It just keeps snowing here in Ohio, so I've been watching a lot of movies and sulking. It seems like the adult way to handle bad weather. Also, I'm not getting a lot done because I've been smashing ice with a snow shovel for hours, and I'd like to apologize for neglecting my blog for days at a time. Someday the sun will come out, and we will all be happy, well-adjusted people again, full of life and laughter and love. Until then. . .
Let's talk about Cape Fear. The original was released in 1962, and starred Gregory Peck as the upstanding lawyer who is terrorized by obsessed and clever recent parolee Robert Mitchum. There's something undeniably steamy about Mitchum, isn't there? I think it's the eyes, the drawl and the attitude. Even here, where he basically plays the scum of the earth, he's still hot. Mitchum as Max Cady attempts to completely destroy Peck's life by going after his career, his wife, his daughter and even his dog. I can't imagine how shocking this movie must have been fifty years ago. The censors were all over this movie at the time, because of the implications that Cady was going to attack Peck's young teenaged daughter. The closing scenes where Peck and Mitchum battle for Peck's family are suspenseful and harrowing. In the 1962 version, the lines between good and evil, upstanding and sleazy are clearly defined. Mitchum is bad. Peck is good. Peck's wife and daughter are innocent players in this game of wits and strength. As one of Cady's victims says, "You're just an animal--coarse, lustful, barbaric. Max Cady, what I like about you is you're rock bottom."
Now, if you want to talk about the modern version of "coarse, lustful and barbaric," let's talk about the 1991 remake of Cape Fear, directed by one of my favorites, Martin Scorsese. Here we have Nick Nolte as the not so upstanding lawyer who buried important information about his client, Robert Deniro as Max Cady, fourteen years before. Nolte is at least partly responsible for Cady spending that time in prison. Jessica Lange plays Nolte's disillusioned, gorgeous and high-strung wife with flighty hands and suspicions about her husband's fidelity. And the amazing Juliette Lewis plays the fifteen year old daugther, a much different character than the 1962 version. Lewis almost steals the film from all of these seriously hard hitting actors. She's the perfect combination of innocence, curiosity, world-weariness and naked emotion. Cady partially infiltrates the family by connecting with the troubled Lewis, something that never would have happened in the 1962 version. There is a scene when Lewis first meets Deniro on a high school drama stage that is one of the most uncomfortably effective scenes I have ever seen. Scorsese does some strange visual things in this movie that border on surreality sometimes, nearly making it a fable. It's brutal and gorgeous and epic, right up to the cataclysmic finale that crushes every character back to complete destruction and hopefully rebirth after the credits role. Well, almost everyone has a chance at rebirth, with Lewis' haunting closing lines, "Because if you hang onto the past, you die a little every day. As for myself, I know I'd rather live."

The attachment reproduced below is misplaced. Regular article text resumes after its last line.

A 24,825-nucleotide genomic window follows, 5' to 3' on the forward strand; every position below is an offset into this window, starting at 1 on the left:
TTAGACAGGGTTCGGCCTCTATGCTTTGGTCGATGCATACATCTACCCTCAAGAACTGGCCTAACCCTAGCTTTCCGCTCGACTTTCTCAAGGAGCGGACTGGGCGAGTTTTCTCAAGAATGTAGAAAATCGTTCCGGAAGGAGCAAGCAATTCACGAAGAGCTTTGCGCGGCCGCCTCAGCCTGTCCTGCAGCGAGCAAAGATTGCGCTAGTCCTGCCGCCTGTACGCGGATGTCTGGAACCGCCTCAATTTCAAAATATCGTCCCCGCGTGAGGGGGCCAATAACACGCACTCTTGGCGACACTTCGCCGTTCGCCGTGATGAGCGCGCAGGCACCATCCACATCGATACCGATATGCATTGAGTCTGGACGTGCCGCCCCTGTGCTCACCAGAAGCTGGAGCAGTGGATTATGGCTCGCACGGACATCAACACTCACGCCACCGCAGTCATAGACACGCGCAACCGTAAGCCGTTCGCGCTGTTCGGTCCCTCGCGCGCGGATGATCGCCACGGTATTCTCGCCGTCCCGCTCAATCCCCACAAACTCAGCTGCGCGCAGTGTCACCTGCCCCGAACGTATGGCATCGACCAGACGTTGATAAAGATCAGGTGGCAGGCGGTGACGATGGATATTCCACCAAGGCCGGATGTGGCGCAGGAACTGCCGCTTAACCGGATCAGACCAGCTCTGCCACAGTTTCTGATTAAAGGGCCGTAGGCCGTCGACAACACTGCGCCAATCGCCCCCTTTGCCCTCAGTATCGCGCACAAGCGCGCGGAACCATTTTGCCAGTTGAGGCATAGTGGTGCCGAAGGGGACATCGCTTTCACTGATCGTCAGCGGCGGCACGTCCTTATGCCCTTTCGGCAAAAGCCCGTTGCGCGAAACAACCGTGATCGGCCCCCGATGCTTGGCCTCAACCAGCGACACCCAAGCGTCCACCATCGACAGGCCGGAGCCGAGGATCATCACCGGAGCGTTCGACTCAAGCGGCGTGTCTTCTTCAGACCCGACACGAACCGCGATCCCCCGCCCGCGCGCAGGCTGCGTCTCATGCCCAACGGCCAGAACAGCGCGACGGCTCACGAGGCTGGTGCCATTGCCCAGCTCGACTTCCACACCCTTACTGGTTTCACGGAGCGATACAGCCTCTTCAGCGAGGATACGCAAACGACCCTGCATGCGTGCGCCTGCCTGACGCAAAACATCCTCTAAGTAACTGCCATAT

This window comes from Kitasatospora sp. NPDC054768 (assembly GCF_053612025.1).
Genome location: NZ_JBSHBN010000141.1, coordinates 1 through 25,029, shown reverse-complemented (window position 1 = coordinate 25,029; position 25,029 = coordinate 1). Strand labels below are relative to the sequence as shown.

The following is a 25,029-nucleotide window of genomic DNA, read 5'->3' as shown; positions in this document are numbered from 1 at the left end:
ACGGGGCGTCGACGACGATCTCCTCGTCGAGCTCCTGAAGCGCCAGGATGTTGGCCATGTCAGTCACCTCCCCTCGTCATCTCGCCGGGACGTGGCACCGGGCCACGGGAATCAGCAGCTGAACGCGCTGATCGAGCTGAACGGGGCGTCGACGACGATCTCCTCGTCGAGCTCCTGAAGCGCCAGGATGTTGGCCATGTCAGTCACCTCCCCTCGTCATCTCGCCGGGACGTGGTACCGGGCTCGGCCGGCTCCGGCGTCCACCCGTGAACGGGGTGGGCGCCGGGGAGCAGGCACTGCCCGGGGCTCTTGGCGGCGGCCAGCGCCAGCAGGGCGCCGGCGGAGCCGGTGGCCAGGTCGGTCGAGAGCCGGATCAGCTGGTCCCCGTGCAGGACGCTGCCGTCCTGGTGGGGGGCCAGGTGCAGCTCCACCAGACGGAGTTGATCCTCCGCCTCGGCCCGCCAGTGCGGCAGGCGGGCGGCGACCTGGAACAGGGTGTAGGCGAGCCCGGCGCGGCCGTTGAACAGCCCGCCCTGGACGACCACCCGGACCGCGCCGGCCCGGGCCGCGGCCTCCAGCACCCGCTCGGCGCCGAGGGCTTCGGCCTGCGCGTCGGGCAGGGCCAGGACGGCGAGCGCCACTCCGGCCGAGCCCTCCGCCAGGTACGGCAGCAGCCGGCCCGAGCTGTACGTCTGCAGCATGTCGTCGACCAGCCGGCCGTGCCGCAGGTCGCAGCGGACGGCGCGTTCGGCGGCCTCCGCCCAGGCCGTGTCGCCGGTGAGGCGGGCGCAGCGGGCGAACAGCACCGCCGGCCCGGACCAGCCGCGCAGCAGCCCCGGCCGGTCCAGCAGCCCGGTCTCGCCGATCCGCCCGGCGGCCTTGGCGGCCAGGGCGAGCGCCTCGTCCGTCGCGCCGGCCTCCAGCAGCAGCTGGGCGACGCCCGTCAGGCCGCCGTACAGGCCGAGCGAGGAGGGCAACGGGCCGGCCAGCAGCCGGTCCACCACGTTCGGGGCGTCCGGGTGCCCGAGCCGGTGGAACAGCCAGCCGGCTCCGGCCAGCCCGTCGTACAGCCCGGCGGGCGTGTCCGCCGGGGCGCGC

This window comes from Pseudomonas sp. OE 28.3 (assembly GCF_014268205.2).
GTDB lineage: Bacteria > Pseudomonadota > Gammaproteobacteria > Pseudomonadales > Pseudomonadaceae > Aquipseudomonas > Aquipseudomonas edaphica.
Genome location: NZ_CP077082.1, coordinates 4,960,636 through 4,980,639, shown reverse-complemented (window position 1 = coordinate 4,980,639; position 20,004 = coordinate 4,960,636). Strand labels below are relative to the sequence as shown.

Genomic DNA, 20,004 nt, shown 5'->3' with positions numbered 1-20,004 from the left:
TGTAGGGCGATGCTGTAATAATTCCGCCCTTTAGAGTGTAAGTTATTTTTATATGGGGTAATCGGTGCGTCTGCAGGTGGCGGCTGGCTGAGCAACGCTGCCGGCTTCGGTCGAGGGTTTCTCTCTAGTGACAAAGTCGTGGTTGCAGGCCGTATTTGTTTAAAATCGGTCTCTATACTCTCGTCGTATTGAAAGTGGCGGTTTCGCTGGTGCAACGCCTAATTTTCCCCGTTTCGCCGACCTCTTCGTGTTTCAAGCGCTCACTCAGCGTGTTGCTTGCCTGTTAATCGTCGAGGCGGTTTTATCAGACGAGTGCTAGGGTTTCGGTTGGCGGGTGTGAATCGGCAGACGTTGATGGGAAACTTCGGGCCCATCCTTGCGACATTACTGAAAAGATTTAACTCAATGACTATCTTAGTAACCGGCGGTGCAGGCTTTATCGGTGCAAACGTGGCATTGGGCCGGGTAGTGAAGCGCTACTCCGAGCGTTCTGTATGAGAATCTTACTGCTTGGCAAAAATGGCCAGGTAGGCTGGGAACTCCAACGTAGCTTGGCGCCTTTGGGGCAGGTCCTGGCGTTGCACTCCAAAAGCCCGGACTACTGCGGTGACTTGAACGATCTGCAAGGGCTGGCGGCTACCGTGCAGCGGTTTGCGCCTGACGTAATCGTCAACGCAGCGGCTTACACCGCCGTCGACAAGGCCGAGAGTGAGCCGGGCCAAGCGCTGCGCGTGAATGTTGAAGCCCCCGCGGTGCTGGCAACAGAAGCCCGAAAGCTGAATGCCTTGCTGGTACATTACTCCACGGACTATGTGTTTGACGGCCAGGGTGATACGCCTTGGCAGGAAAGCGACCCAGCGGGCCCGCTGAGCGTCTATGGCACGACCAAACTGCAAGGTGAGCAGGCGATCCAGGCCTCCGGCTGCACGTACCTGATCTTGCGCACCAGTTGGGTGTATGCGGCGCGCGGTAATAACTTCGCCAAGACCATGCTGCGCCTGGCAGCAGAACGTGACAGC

These two films are fascinating social commentary when watched back to back. How much did morals and the family unit change in the thirty years between the two versions? And how did entertainment change? I'm sure the 1962 censors would have had heart attacks over the more recent Cape Fear. To have such a morally ambiguous hero, not to mention a darker and much less innocent daughter character, would have outraged them. Both versions are beautifully written, beautifully acted, suspenseful, disturbing for their times, and great paranoid, claustrophobic thrillers. And both, in their own ways, are testaments to the bonds shared by family members, and how those bonds become stronger and more meaningful when tested by brilliant agents of vengeance and evil.